I am a sucker for new school supplies. At the beginning of every year I’d see my new pencils and notebooks and I’d think “success”. Enter in my mother, who would label it all. Down to the pencils. EVERYTHING had my name on it. I remember asking her why, to which she’d explain that putting my name on things let everyone else know it was mine. What a concept, I thought, that perception is molded by labels (I think my exact thought was “that’s it? Write my name and they’ll know to leave my stuff alone?).
For as long as I can remember, people have spoken against labeling. I specifically remember a study by Robert Rosenthal and Lenore Jacobson which outlined the dangers of labeling. The gist of the study was that they told teachers at an elementary school that some of their students had scored in the top 20% of an exam that was administered to identify “academic bloomers”. In reality, the “bloomers” were randomly selected and did no better than their peers. After a year, they administered the test again. They found that the “bloomers” scored above their unselected peers by 10-15 IQ points. By labeling the bloomers, they created somewhat of a self-fulfilling prophecy.
There are two very important things that I take from this study. First, is the positive and powerful effects that labeling can have, the way these bloomers excelled simply because they were guided towards success and expected to excel. Second, is how the lack of encouragement to the non-bloomers led them, not to digress, but to remain stagnant in their abilities.
Little & Mighty, an all-american made company, applies that first principle well by using positive encouragement to reassure littles that they are mighty and capable of all things. That they, as mighty is defined, posses great and impressive power.
Little & Mighty provides a small selection of shirts for babies, from size three months to 24 months. They also provide a selection of shirts for kids sizes two to six. My favorites are the dinosaur hoodie and the penguin shirt. Each piece is made with quality 100% fine ring-spun combed cotton which held up to Isabella’s “mighty” outdoor playing. All of their tees can be machine washed and hold their quality well after several washes. They can also be machine dried and they shrink slightly in the dryer.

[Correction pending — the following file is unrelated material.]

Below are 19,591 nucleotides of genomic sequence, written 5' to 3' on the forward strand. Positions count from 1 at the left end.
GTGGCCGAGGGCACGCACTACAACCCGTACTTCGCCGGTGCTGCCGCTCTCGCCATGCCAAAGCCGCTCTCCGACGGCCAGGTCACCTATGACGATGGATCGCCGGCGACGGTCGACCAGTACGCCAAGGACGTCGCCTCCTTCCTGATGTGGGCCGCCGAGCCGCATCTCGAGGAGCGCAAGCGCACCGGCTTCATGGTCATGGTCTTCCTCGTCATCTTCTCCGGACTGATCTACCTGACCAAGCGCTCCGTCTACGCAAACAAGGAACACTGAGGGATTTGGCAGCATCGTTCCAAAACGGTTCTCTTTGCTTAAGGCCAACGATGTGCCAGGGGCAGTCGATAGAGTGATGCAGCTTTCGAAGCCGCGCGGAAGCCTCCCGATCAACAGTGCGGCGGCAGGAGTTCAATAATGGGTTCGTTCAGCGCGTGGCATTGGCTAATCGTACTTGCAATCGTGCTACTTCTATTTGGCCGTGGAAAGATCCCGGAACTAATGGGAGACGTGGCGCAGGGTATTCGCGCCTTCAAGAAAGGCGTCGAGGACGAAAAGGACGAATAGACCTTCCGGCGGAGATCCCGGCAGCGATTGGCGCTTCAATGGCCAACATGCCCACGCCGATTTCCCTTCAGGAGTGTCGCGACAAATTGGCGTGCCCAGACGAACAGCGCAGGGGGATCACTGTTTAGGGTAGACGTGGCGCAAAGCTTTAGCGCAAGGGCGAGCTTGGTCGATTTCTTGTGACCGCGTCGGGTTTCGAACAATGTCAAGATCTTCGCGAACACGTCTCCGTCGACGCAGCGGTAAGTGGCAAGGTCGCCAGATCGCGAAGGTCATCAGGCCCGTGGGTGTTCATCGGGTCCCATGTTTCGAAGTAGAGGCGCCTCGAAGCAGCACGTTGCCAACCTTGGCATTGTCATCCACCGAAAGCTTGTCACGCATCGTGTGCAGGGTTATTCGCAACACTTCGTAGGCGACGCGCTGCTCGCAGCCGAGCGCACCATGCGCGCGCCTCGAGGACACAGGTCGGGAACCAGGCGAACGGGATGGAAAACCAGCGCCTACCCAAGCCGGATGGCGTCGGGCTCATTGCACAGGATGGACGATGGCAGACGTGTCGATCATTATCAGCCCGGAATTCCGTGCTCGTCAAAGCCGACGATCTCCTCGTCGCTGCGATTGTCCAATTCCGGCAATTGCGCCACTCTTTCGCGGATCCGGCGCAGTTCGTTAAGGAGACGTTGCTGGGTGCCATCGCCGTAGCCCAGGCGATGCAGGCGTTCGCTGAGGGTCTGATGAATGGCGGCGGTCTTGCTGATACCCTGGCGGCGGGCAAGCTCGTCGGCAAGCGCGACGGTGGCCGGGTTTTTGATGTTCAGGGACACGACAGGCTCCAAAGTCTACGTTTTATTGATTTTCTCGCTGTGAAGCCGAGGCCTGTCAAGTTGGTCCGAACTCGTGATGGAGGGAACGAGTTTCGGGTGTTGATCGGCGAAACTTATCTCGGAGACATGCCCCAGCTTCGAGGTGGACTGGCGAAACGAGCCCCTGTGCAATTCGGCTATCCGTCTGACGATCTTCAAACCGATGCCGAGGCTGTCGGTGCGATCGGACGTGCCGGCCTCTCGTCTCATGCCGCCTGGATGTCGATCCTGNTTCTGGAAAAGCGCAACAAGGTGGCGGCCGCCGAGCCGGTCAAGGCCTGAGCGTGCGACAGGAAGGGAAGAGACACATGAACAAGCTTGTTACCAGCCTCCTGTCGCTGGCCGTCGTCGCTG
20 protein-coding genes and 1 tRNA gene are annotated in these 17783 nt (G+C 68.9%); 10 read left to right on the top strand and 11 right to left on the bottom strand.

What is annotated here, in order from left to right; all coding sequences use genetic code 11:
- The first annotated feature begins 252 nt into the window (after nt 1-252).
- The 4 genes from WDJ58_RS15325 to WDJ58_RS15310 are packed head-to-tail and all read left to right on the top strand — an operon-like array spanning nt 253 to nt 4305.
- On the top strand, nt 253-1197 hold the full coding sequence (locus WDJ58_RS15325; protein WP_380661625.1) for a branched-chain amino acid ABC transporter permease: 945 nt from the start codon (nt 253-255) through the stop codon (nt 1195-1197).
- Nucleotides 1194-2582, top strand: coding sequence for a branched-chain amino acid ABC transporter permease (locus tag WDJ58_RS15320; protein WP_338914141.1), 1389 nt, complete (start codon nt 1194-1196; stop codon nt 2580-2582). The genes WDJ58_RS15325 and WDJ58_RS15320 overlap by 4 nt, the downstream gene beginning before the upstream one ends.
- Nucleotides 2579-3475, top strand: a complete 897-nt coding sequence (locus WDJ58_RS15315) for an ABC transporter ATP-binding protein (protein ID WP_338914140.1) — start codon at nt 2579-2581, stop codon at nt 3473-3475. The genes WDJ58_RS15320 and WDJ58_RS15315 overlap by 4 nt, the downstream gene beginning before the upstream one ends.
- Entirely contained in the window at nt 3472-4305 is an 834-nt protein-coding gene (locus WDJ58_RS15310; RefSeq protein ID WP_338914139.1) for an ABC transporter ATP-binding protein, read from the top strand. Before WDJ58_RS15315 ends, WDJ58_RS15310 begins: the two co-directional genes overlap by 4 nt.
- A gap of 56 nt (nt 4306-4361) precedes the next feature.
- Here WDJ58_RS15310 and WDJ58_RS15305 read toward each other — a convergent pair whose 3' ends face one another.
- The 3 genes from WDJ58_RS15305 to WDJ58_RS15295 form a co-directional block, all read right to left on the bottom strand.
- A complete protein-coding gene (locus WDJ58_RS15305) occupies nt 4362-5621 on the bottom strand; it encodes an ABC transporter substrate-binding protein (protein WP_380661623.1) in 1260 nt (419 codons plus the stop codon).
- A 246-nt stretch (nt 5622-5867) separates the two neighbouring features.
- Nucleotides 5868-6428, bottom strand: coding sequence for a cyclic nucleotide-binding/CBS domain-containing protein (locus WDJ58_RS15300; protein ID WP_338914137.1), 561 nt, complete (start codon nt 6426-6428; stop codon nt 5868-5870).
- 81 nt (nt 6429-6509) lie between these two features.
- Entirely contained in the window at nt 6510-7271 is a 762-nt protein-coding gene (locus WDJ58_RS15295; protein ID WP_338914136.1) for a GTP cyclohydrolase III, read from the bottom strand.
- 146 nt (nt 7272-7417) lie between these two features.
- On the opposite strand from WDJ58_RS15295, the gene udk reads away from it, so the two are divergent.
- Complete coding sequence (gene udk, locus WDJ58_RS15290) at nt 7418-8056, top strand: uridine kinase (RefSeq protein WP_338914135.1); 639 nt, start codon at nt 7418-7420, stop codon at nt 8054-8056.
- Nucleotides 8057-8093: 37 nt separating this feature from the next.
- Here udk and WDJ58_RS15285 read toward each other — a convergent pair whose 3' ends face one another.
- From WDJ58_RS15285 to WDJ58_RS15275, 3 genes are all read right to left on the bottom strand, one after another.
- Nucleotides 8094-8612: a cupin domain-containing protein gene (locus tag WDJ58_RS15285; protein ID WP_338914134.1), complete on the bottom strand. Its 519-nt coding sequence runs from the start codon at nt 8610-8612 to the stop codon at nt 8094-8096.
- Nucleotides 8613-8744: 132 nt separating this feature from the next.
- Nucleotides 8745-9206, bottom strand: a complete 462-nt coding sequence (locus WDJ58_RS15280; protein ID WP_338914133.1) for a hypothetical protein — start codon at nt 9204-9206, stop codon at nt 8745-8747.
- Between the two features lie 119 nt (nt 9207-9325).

For the last month, Isabella, Seth, and I, have been caring for caterpillars. We watched them grow, we watched them build their chrysalis, and then we watched them become beautiful monarch butterflies. Calling them butterflies when they were caterpillars did not by any means cause them to change. Much less did calling them worms make them think they were not destined to be butterflies. Children aren’t as naturally in tune with their self-worth as are caterpillars. Encouraging our littles by labeling them as “mighty” “special” “divine” and all other sorts of positive adjectives, provide them with a sense of self-worth and trust in what we all know they’re capable of.
In a world where children are reminded all too often that they are little and where others will try to knock them down and make them think that they are not capable or valued, it is crucial that we constantly remind them that they are valued, capable, good, and mighty. It is also equally important for them to wear tees as durable as their self-esteem should be. Enter in, Little & Mighty. Head over now and use code: ‘AMOTHERADVENTURE’ for free shipping through 1/19.
*Thank you to Little & Mighty for providing us some tees to try. All opinions are our own.